But even with a majority in the EU Parliament, the people’s parties may find victory just out of their grasp.

The final plenary session before the June elections will be in late April, and climate activists are working overtime to adopt new energy and climate policies that would be binding unless overturned – a more difficult job than just blocking them from being enacted. 


Among “unfinished” business for the lawmakers is final adoption of the very controversial Nature Restoration Law, a regulation to reduce methane emissions, and carbon dioxide standards for heavy-duty vehicles.

In theory at least, the plenary vote should be a rubber stamp – unless, that is, some members decide their reelection hinges on stalling the vote. 

The first job of the newly elected Parliament will be to choose a designated European Commission president – and that choice may determine just how far the populists can go in reshaping the EU’s long-term climate agenda. 

The next job is to set the “Strategic Agenda for the EU,” which starts with setting the “political guidelines” that give the public (and journalists) information about the EU’s likely direction for the next five years.

Only then – and that could be as late as September – will the President be formally elected.


The Identity and Democracy group, which includes France’s National Rally, Alternative for Germany, and Italy’s League, possibly gaining more than 30 new seats to become the third-largest alliance in the European Parliament.

That would give those opposed to the globalist agendas more sway in EU decision making since Parliament became directly elected in 1979. 


Should this coalition strike deal with the EPP, the death march toward Net Zero might be slowed, if not halted altogether.

That could enable Europeans to take a longer look at the outcomes for people of the policies their governments want to impose – and decide which are worth keeping and which are too destructive of the European and local economies. 


This, of course, causes the climate radicals (who call themselves mainstream) to shudder.

What if, said Professor Simon Hix, an author of the ECFR report, this “backdrop” of stirring populism is fueled by the inevitable return of Donald Trump as U.S. president in November?

“Parties of the political mainstream need to wake up and take clear stock of voter demands,” he said.

Hix added, “They should make clear, on key issues relating to democracy and the rule of law, that it is they, and not those on the political fringes, who are best placed to protect fundamental European rights.”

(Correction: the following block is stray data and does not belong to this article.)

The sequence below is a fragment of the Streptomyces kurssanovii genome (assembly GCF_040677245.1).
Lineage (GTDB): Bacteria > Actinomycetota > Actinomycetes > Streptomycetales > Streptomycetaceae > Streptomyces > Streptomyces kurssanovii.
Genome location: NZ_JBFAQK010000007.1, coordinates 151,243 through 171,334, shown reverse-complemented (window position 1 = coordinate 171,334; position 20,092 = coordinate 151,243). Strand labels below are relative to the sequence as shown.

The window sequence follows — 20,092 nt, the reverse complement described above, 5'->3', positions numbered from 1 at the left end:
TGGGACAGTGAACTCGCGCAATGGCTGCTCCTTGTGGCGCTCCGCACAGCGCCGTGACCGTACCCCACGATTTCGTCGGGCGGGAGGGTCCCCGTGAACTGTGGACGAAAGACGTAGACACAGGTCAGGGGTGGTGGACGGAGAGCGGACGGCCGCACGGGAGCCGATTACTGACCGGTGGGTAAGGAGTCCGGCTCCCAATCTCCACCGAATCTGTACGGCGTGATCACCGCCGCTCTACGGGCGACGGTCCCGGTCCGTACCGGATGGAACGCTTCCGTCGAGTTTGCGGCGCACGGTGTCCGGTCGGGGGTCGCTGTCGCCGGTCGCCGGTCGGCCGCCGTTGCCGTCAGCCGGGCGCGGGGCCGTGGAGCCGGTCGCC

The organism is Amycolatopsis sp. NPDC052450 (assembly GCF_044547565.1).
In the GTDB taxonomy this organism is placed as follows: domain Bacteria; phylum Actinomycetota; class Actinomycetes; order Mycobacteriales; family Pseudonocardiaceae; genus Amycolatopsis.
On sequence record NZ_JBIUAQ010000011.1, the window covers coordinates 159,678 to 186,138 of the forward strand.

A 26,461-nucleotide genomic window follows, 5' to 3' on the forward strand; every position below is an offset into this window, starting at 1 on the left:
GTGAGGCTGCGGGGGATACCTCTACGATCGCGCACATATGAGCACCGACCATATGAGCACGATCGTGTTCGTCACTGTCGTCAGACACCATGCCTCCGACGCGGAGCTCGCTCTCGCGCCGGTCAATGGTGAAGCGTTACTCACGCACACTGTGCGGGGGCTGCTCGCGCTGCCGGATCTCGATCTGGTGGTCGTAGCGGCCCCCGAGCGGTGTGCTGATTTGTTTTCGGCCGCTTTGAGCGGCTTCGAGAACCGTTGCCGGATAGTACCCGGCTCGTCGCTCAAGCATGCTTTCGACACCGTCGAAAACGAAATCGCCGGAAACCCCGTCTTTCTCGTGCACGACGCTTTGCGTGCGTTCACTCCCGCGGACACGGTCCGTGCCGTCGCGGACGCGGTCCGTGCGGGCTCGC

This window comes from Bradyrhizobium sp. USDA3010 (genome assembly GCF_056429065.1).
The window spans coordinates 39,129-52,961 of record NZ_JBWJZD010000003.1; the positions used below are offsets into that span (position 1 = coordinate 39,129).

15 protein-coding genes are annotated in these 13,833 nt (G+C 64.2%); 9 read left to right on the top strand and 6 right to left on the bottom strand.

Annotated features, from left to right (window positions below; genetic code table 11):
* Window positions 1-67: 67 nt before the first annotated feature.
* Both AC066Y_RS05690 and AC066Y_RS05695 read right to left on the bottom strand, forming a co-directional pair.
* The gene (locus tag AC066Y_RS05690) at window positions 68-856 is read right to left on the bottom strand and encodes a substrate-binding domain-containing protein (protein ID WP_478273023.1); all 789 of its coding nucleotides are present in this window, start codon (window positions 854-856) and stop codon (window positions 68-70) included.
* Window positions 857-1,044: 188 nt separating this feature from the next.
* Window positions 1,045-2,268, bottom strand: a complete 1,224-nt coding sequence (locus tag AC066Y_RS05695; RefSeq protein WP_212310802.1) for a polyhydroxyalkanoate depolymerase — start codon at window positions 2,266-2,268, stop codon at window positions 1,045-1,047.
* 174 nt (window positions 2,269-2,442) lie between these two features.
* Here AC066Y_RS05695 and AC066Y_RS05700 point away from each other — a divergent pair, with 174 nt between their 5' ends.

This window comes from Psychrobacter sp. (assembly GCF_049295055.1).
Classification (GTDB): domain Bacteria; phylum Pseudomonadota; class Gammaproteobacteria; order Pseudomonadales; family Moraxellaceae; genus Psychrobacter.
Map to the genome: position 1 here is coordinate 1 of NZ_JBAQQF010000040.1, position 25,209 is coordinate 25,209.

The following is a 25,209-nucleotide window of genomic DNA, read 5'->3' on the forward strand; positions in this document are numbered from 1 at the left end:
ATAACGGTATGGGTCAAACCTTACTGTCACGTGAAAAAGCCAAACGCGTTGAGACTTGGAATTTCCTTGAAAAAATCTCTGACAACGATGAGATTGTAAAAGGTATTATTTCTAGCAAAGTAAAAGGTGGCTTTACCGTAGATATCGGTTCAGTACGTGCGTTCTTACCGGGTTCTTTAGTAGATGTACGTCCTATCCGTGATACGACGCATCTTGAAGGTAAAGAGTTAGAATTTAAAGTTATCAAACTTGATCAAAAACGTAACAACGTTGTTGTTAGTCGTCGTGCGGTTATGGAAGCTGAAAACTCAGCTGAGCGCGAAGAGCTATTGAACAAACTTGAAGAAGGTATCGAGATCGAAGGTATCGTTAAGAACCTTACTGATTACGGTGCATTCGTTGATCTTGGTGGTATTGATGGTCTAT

That’s a funny way of describing opposition to climate alarmist legislation and to policies the people by their vote have determined are not in their interest.

Duggan Flanakin is a senior policy analyst at the Committee For A Constructive Tomorrow who writes on a wide variety of public policy issues.

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Comment by Willem Post on March 26, 2024 at 9:26pm

On snowy days, despite their huge installed capacity, MW, their generation, MWh, is way short of their “wished for” generation, due to “weather dependence”

That solar generation would normally have a big bulge at noon-time, which far exceeds demand.

Storing it in batteries and discharging 80% of it during the peak hours of late afternoon/early evening, is out of the question, as that would add at least
30 c/kWh, to the price of the solar electricity fed to the battery.

Go woke, go big-time broke.

Now you know why the electricity rates in California are skyrocketing.
A bunch of climate screwballs are in charge, stealing from your pocket
They make the rules that enable their stealing.

The only solution is to elect Trump by a landslide to far more than overcome any fraud, so he can undo all that dysfunctional wind/solar/battery BS

Annual Cost of Megapack Battery Systems; 2023 pricing
Assume a system rated 45.3 MW/181.9 MWh, and an all-in turnkey cost of $104.5 million, per Example 2
Amortize bank loan for 50% of $104.5 million at 6.5%/y for 15 years, $5.484 million/y
Pay Owner return of 50% of $104.5 million at 10%/y for 15 years, $6.765 million/y (10% due to high inflation)
Lifetime (Bank + Owner) payments 15 x (5.484 + 6.765) = $183.7 million
Assume battery daily usage for 15 years at 10%, and loss factor = 1/(0.9 *0.9)
Battery lifetime output = 15 y x 365 d/y x 181.9 MWh x 0.1, usage x 1000 kWh/MWh = 99,590,250 kWh to HV grid; 122,950,926 kWh from HV grid; 233,606,676 kWh loss